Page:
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Hindsight is 20/20 and “The Could Have, Would Have, Should Have” Portfolio

“What hindsight does is it blinds us to the uncertainty with which we live. That is, we always exaggerate how much certainty there is. Because after the fact, everything is explained. Everything is obvious. And the presence of hindsight in a way mitigates against the careful design of decision making under conditions of uncertainty.”
(Daniel Kahneman)

Having worked in capital markets for over 15 years, I am very much aware of false clarity of hindsight. When I worked as an institutional trader in Canada, we used to joke that the best portfolio was the “could have, would have, should have” fund, meaning the investments that we would, could or should have made had we had the ability to look into the future. For instance, I remember discussing Apple with a portfolio manager back in 2004. Had we had true conviction, we should have theoretically taken all the money we had, quit our jobs and gone 100% or even 500% into Apple (using leverage would have magnified the genius of the trade…). But we didn’t, because uncertainty is the one true constant in investing.

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When to buy tech stocks?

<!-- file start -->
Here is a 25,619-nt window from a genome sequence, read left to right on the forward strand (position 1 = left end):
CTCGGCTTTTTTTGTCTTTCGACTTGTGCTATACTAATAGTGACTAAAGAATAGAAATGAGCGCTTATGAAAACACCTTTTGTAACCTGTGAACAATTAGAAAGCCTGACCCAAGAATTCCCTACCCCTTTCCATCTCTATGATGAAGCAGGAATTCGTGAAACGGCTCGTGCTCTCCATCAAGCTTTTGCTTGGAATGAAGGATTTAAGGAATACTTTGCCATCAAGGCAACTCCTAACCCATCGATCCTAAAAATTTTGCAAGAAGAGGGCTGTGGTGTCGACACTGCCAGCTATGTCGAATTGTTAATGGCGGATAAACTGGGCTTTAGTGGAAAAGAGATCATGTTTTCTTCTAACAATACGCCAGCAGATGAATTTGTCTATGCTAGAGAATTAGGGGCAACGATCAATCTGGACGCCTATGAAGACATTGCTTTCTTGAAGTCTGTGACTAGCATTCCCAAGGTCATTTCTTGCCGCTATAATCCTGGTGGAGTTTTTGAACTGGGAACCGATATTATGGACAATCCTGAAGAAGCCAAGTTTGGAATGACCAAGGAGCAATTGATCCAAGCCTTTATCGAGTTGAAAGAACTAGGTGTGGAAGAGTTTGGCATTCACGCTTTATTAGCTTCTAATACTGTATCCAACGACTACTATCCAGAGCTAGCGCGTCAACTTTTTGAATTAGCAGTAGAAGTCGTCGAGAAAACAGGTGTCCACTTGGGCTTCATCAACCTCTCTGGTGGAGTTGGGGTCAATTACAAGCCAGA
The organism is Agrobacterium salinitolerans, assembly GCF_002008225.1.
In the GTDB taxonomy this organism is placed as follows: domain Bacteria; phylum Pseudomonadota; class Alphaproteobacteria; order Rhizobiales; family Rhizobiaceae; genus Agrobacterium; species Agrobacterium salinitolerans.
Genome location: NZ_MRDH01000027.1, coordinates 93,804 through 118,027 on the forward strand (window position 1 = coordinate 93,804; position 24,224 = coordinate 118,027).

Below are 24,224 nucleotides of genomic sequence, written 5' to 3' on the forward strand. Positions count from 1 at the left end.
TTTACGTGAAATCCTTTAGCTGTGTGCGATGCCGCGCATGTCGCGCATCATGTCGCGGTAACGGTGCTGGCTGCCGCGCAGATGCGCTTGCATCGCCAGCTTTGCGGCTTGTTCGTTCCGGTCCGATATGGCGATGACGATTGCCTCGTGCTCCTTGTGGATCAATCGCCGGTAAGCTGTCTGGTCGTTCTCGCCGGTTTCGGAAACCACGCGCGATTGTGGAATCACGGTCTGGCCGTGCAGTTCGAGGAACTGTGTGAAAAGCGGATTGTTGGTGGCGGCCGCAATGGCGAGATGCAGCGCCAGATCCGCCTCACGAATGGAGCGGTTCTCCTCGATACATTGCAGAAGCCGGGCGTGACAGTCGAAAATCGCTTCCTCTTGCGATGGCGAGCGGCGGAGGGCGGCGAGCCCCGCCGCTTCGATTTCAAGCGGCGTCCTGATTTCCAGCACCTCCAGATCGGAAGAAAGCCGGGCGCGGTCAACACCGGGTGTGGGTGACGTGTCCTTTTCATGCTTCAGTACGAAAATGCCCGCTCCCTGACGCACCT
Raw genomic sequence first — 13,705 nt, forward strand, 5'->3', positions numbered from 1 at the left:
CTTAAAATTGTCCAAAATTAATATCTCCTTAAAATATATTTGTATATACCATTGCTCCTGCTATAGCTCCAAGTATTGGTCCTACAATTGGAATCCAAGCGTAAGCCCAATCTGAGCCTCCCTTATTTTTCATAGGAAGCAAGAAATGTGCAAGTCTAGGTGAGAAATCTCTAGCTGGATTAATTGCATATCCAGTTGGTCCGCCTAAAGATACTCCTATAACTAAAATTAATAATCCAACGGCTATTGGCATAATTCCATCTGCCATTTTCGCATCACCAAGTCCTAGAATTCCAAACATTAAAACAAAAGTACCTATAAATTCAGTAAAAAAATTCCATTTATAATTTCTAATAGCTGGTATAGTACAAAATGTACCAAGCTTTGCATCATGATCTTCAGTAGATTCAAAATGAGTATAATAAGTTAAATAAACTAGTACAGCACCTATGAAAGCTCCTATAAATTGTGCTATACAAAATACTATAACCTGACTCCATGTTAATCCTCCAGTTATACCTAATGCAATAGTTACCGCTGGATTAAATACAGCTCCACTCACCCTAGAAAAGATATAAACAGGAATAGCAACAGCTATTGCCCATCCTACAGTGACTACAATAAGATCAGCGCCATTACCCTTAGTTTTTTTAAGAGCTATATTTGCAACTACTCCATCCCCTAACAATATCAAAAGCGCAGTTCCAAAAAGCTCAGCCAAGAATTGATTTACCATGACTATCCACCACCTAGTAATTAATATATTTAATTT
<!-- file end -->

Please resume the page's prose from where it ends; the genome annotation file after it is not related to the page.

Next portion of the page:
As you may already know we like tech stocks. We have written several posts about Twitter, Netflix, Facebook, Google and others. When you have tech stocks in your portfolio then the constant growth that the info tech sector has shown works in your favor. If you do not own any tech stocks though there is strong will to buy then main question is when to buy tech stocks?

Going from quarter to quarter and from year to year, these companies seem to be growing regardless of market conditions. Every time individual tech stock reaches record highs, we read about in news and think that we should own it. Yet we do not want to overpay for them as we have heard many times “Buy low, sell high.” Therefore, we decide to wait for some correction to buy the stock. Weeks and months pass by, we may have taken a bit less active management style, there is new quarterly earnings, and stock reaches record highs again and we have missed our opportunity to buy.

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Watch Out Below – Gold Edition (Update)

Here is how the price of gold looks after yesterday’s sell off based on what is perceived to be a more hawkish stance (more likely to raise rates) by the Fed:

gold-4oct

I was recently asked by the Latvian finance magazine ‘Kapitals’ what I thought of gold.

My response was as follows:
“The market is waiting for the Fed to act. If inflation continues to grow, the Fed will increase rates. In turn, if rates increase, the price of gold will decrease. The previous period was successful for investment in gold. Nevertheless, the gains could be lost quickly. Gold does not produce anything; it does not bring an extra return and requires you to cover storage costs. Besides, assets that may decrease in price by up to 40% cannot be classified as either risk-free or reliable,”